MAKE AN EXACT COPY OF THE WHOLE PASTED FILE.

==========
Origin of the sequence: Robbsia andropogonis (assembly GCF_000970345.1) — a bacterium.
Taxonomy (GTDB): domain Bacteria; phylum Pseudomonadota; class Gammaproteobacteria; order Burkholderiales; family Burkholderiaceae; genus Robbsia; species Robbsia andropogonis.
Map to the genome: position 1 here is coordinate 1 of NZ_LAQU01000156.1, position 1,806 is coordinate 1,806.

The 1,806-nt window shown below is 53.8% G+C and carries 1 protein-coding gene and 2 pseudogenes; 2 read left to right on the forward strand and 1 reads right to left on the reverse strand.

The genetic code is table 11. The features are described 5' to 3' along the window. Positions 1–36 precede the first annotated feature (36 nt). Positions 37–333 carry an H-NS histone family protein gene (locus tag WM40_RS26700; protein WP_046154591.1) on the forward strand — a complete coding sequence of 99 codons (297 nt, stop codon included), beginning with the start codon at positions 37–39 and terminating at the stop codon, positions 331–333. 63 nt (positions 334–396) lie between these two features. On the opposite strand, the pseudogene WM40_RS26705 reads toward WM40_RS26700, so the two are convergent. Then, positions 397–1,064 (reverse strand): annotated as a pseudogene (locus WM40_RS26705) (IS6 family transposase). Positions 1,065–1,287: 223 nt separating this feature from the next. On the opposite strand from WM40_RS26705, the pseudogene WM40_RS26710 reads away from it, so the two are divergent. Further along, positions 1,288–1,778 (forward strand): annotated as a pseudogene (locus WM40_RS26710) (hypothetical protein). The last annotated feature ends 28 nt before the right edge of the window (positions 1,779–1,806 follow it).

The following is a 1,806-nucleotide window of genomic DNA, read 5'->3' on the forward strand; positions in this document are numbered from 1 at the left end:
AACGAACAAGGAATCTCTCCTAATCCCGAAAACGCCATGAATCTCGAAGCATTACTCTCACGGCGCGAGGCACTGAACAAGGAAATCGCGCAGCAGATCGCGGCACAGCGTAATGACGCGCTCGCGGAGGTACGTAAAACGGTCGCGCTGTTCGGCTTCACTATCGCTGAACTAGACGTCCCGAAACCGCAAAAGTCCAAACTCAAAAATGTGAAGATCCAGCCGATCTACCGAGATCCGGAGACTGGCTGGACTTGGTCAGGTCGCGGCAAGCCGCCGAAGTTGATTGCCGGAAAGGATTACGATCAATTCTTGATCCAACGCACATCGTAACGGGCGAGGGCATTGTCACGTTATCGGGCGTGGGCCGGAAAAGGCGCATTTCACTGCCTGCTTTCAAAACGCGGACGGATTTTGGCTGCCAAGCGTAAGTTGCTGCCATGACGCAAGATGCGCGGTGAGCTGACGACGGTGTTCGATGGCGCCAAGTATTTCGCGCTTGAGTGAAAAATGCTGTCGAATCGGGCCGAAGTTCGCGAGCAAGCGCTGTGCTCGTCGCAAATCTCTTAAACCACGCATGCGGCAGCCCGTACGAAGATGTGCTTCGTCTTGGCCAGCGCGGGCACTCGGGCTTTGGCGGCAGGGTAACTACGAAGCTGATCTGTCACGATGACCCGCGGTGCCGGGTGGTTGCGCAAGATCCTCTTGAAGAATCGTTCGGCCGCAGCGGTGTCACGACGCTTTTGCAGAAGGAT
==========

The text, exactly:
Origin of the sequence: Robbsia andropogonis (assembly GCF_000970345.1) — a bacterium.
Taxonomy (GTDB): domain Bacteria; phylum Pseudomonadota; class Gammaproteobacteria; order Burkholderiales; family Burkholderiaceae; genus Robbsia; species Robbsia andropogonis.
Map to the genome: position 1 here is coordinate 1 of NZ_LAQU01000156.1, position 1,806 is coordinate 1,806.

The 1,806-nt window shown below is 53.8% G+C and carries 1 protein-coding gene and 2 pseudogenes; 2 read left to right on the forward strand and 1 reads right to left on the reverse strand.

The genetic code is table 11. The features are described 5' to 3' along the window. Positions 1–36 precede the first annotated feature (36 nt). Positions 37–333 carry an H-NS histone family protein gene (locus tag WM40_RS26700; protein WP_046154591.1) on the forward strand — a complete coding sequence of 99 codons (297 nt, stop codon included), beginning with the start codon at positions 37–39 and terminating at the stop codon, positions 331–333. 63 nt (positions 334–396) lie between these two features. On the opposite strand, the pseudogene WM40_RS26705 reads toward WM40_RS26700, so the two are convergent. Then, positions 397–1,064 (reverse strand): annotated as a pseudogene (locus WM40_RS26705) (IS6 family transposase). Positions 1,065–1,287: 223 nt separating this feature from the next. On the opposite strand from WM40_RS26705, the pseudogene WM40_RS26710 reads away from it, so the two are divergent. Further along, positions 1,288–1,778 (forward strand): annotated as a pseudogene (locus WM40_RS26710) (hypothetical protein). The last annotated feature ends 28 nt before the right edge of the window (positions 1,779–1,806 follow it).

The following is a 1,806-nucleotide window of genomic DNA, read 5'->3' on the forward strand; positions in this document are numbered from 1 at the left end:
AACGAACAAGGAATCTCTCCTAATCCCGAAAACGCCATGAATCTCGAAGCATTACTCTCACGGCGCGAGGCACTGAACAAGGAAATCGCGCAGCAGATCGCGGCACAGCGTAATGACGCGCTCGCGGAGGTACGTAAAACGGTCGCGCTGTTCGGCTTCACTATCGCTGAACTAGACGTCCCGAAACCGCAAAAGTCCAAACTCAAAAATGTGAAGATCCAGCCGATCTACCGAGATCCGGAGACTGGCTGGACTTGGTCAGGTCGCGGCAAGCCGCCGAAGTTGATTGCCGGAAAGGATTACGATCAATTCTTGATCCAACGCACATCGTAACGGGCGAGGGCATTGTCACGTTATCGGGCGTGGGCCGGAAAAGGCGCATTTCACTGCCTGCTTTCAAAACGCGGACGGATTTTGGCTGCCAAGCGTAAGTTGCTGCCATGACGCAAGATGCGCGGTGAGCTGACGACGGTGTTCGATGGCGCCAAGTATTTCGCGCTTGAGTGAAAAATGCTGTCGAATCGGGCCGAAGTTCGCGAGCAAGCGCTGTGCTCGTCGCAAATCTCTTAAACCACGCATGCGGCAGCCCGTACGAAGATGTGCTTCGTCTTGGCCAGCGCGGGCACTCGGGCTTTGGCGGCAGGGTAACTACGAAGCTGATCTGTCACGATGACCCGCGGTGCCGGGTGGTTGCGCAAGATCCTCTTGAAGAATCGTTCGGCCGCAGCGGTGTCACGACGCTTTTGCAGAAGGAT